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Peggy Ramsay (1908-1991) was the foremost play agent of her time. Her list of clients shows her to have been at the centre of British playwriting for several generations from the late 1950s on. To her remarkable array of clients, her letter writing was notorious, marked by searing candour, both a wondrous motivation and an unforgiving scrutiny to be feared. `Peggy judged by the most exalted standards and lashed her writers when they failed to meet them. Her force of personality made her well-nigh irresistible. The letters she wrote to her writers and to producers are extraordinary documents, filled with all these qualities, and indiscreet, blasphemous and saucy to boot.' - Simon Callow
For this updated edition of one of Shakespeare's most problematic plays, Tom Lockwood has added a new introductory section on the latest scholarly trends, performance and adaptation practices which have occurred over the last two decades. Investigating the latest critical frames through which the play has been interpreted, the updated introduction also focuses on recent international performances on stage and screen (including Al Pacino's performances on film and in Daniel Sullivan's production in New York, the Habima National Theatre's production for the Globe to Globe Festival, Jonathan Munby's touring production for the Globe performed in London, New York and Venice, and Rupert Goold's production for the Royal Shakespeare Company). Finally, new forms of adaptation are considered: a performance transposed to the different generic mode of a New York auction room, and the remaking of the play in Howard Jacobson's 2016 novel, Shylock Is my Name.
The Changeling by Thomas Middleton and William Rowley is a luridly sensual dramatic work which was highly regarded in its day, but then largely forgotten until its revival three hundred years later. This timely Handbook: * offers a detailed theatrical commentary which tracks the motivations of the capricious characters and explores performance possibilities * examines the cultural conditions that gave rise to the play, juxtaposing them with the conditions of the twentieth century * analyses early performances as well as later stage and film productions * presents key critical debates and assessments of The Changeling.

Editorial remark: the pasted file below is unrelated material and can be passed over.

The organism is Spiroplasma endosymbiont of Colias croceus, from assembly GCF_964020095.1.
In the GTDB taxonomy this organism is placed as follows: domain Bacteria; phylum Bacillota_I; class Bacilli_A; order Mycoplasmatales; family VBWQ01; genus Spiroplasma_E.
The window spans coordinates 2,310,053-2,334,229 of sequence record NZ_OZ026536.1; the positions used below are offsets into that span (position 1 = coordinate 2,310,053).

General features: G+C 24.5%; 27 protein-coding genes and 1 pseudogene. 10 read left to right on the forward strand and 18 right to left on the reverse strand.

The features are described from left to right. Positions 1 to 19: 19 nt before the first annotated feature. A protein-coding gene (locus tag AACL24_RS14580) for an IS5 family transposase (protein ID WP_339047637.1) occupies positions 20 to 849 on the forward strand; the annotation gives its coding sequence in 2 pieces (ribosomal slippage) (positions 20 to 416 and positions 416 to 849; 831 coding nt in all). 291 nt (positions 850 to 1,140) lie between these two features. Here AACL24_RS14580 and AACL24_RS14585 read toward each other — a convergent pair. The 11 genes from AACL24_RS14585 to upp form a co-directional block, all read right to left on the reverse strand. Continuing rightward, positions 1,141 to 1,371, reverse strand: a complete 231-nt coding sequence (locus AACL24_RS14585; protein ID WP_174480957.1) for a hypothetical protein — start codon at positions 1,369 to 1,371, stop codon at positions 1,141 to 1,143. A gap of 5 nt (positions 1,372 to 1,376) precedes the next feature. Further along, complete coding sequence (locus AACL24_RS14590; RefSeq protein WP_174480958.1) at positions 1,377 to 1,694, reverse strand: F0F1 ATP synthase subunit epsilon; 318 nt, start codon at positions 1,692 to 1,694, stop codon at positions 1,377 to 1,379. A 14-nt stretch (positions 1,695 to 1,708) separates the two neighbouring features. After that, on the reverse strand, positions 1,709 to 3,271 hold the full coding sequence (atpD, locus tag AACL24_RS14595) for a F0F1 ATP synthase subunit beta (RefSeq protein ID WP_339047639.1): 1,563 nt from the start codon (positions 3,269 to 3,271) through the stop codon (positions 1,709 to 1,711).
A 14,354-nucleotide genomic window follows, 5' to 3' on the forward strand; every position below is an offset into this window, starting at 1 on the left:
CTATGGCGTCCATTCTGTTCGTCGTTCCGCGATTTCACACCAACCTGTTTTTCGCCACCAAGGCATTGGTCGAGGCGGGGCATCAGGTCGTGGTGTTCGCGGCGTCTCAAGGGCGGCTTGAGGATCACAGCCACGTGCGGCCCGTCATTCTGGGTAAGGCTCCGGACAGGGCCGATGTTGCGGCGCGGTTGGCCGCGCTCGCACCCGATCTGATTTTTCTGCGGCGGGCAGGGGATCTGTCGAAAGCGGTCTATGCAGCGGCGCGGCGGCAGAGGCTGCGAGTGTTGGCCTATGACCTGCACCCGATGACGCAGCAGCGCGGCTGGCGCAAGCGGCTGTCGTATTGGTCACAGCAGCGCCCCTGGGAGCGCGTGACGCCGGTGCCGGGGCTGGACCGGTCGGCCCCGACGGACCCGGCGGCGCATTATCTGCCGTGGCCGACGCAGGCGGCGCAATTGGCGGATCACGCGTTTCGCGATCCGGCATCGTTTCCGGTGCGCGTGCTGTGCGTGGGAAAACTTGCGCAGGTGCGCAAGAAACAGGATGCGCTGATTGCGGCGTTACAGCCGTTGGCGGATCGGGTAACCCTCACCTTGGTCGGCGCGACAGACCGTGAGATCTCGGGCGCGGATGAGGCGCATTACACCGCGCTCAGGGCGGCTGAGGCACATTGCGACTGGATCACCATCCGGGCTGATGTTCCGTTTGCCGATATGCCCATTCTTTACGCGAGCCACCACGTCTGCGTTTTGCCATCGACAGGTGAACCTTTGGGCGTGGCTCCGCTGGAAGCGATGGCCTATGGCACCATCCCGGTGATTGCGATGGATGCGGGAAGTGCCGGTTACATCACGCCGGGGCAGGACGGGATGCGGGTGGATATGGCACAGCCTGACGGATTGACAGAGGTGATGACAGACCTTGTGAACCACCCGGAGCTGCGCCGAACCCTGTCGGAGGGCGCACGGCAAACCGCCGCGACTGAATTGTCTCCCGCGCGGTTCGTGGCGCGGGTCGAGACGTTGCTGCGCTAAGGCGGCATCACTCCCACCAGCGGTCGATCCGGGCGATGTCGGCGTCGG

Shakespeare's plays are usually studied by literary scholars and historians and the books about him from those perspectives are legion. It is most unusual for a trained philosopher to give us his insight, as Colin McGinn does here. In his brilliant commentary, McGinn explores Shakespeare's philosophy of life and illustrates how he was influenced, for example, by the essays of Montaigne that were translated into English while Shakespeare was writing.In addition to chapters on the great plays, there are also essays on Shakespeare and gender and his plays from the aspects of psychology, ethics, and tragedy. As McGinn says about Shakespeare, "There is not a sentimental bone in his body. He has the curiosity of a scientist, the judgement of a philosopher, and the soul of a poet." McGinn relates the ideas in the plays to the later philosophers such as David Hume and the modern commentaries of critics such as Harold Bloom. The book is an exhilarating reading experience about one of the greatest writers in English.
Exam Board: AQA, Edexcel, Eduqas & CCEA Level: AS/A-level Subject: Modern Languages First Teaching: September 2016 First Exam: June 2017 Literature analysis made easy. Build your students' confidence in their language abilities and help them develop the skills needed to critique their chosen work: putting it into context, understanding the themes and narrative technique, as well as specialist terminology. Breaking down each scene, character and theme in Der Besuch der alten Dame (The Visit), this accessible guide will enable your students to understand the historical and social context of the play and give them the critical and language skills needed to write a successful essay. - Strengthen language skills with relevant grammar, vocab and writing exercises throughout - Aim for top marks by building a bank of textual examples and quotes to enhance exam response - Build confidence with knowledge-check questions at the end of every chapter - Revise effectively with pages of essential vocabulary and key mind maps throughout - Feel prepared for exams with advice on how to write an essay, plus sample essay questions, two levels of model answers and examiner commentary